Subject: Re: 0-100s timer using 555 IC and panel LED
Organization: The Armory
X-Newsreader: trn 4.0-test69 (20 September 1998)
From: firstname.lastname@example.org (Richard Steven Walz)
Date: 13 Sep 2002 19:42:15 GMT
In article <3D81D04D.CEE9A61A@nospam.com>,
Fred Bloggs wrote:
>Jeff Lawlis wrote:
>> I am a Physics teacher with a basic understanding of electronic
>> circuits. I would like to build an elevated ramp with adjustable
>> slope, whereby an object would be allowed to roll down the slope. At
>> 5 places along the ramp, I would like to incorporate phototransistor -
>> LED (focused) pairs, such that when the light beam is interrupted, it
>> activates a relay. The main goal would be to time the object at
>> different locations, in order to caluculate the velocity at each
>> position. I would like to use four digit LED diplays, displaying time
>> to the nearest hundredth of a second.
>> My questions are as follows:
>> a) I was thinking of using a 555 timer in astable mode,
>> operating at a frequency of 1000 Hz. This would be coupled to
>> appropriate counters and IC chips to convert to 7-segment LED display.
>> What is the "real" accuracy of such a circuit in this mode?
>> b) Can I use the output of one 555 timer with 4-5 counter
>> circuits (one for each group of LED displays)?
>> c) Once you remove the input from a counter chip, does that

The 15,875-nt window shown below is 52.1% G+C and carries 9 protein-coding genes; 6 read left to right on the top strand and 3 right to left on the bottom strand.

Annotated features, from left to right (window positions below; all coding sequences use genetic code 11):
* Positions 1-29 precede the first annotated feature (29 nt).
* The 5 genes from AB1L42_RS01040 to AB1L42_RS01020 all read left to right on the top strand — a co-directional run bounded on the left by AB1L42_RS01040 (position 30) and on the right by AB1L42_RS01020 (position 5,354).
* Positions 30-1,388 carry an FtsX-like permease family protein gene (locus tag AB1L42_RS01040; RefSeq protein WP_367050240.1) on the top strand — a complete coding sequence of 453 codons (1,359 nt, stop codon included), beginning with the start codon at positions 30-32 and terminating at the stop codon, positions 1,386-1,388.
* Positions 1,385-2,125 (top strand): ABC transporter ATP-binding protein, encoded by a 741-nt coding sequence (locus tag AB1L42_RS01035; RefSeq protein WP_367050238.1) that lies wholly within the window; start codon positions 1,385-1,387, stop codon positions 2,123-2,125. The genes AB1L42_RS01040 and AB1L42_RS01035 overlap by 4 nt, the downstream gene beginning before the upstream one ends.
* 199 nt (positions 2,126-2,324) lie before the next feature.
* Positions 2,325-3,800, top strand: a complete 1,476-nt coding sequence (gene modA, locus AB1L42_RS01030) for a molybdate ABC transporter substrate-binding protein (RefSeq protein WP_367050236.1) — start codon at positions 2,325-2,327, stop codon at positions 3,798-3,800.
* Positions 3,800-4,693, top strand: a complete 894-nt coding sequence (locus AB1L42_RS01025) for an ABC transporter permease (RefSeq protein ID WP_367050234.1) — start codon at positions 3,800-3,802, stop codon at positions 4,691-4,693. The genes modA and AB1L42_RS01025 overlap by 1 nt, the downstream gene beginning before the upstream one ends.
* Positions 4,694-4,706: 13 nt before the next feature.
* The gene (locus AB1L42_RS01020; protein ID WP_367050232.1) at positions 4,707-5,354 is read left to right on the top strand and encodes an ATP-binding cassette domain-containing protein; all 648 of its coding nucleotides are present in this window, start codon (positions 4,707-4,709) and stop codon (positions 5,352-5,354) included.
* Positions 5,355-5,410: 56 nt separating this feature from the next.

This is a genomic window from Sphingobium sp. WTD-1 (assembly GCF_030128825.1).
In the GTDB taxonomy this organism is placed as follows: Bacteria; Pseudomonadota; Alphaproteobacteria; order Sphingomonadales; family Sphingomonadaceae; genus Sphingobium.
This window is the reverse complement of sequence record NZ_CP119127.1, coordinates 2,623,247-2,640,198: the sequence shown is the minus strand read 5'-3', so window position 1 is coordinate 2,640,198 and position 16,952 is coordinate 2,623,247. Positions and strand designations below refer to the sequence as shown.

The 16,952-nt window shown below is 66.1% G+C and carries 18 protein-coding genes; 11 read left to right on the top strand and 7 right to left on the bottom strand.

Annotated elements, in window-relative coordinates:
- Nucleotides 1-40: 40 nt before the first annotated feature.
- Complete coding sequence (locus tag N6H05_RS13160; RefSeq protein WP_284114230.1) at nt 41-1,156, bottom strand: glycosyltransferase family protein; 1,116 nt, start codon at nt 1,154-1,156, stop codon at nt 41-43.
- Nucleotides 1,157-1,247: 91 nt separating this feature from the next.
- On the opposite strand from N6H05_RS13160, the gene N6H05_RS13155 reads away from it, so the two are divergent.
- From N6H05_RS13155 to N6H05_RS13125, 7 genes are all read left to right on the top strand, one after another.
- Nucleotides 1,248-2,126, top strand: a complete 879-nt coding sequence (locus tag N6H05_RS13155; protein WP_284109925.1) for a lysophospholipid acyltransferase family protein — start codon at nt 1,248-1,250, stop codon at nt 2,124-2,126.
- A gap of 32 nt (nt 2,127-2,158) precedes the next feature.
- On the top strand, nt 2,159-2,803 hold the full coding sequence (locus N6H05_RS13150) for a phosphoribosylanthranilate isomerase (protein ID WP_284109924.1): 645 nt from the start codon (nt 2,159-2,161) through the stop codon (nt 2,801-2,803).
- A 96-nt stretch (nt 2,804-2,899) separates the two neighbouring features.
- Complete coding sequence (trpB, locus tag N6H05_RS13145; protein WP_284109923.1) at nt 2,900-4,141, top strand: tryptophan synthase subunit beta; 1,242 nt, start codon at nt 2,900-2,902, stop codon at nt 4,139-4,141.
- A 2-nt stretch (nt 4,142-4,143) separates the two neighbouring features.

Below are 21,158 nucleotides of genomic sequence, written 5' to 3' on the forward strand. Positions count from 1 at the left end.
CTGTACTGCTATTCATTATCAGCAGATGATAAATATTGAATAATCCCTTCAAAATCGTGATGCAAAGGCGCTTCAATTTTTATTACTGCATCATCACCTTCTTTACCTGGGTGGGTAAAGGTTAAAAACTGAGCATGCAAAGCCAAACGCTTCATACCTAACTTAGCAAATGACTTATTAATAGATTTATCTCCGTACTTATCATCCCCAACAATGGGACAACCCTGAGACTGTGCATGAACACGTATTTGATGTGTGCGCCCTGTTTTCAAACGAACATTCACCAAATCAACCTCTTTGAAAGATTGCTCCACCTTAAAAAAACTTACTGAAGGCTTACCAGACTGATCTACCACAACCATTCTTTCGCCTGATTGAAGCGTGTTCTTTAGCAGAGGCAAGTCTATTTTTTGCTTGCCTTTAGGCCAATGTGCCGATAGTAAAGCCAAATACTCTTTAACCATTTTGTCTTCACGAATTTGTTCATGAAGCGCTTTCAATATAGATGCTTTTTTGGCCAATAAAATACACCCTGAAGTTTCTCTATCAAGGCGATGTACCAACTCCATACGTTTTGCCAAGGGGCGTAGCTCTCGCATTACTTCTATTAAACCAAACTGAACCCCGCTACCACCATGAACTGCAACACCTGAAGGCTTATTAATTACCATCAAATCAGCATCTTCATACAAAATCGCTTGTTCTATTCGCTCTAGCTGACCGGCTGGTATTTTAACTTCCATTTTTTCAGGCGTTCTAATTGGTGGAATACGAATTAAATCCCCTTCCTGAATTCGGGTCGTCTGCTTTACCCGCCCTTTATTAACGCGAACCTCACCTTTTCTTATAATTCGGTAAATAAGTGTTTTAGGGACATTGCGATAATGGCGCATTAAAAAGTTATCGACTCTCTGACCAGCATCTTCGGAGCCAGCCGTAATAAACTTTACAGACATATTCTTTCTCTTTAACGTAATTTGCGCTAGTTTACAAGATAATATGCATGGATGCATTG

>> "freeze" its output? I need a way of freezing the time at each
>> location, once the light beam is interrupted.
>> I know this is an ambitious project for me, but the kids would love
>> it, I can guarantee!
>This is too cumbersome and inflexible for implementation with discrete
No, it's not, it's dead simple, FOR SOMEONE WHO KNOWS HOW, instead of ONLY
knowing how to use GottVerdammt PICs.
>Your time is much better invested in configuring any number of
>PIC or microprocessor development kits for the job. You will still need
>to design the semi-analog beam break detectors and a logic-OR into the
>board. Take a look at any issue of Circuit Cellar for ideas- and pick
>one with a high-level language compiler- preferably BASIC for the
>ultimate in simplicity. The literature is rife with projects that can be
>modified to fit your application. If you insist on a razzle-dazzle
>4-digit LED display at each beam position, then drive these with the
A PC parallel port would be dandy, but the soldering and the programming
for the PIC, Parallel Port, and Soldering Discrete TTL respectively, are
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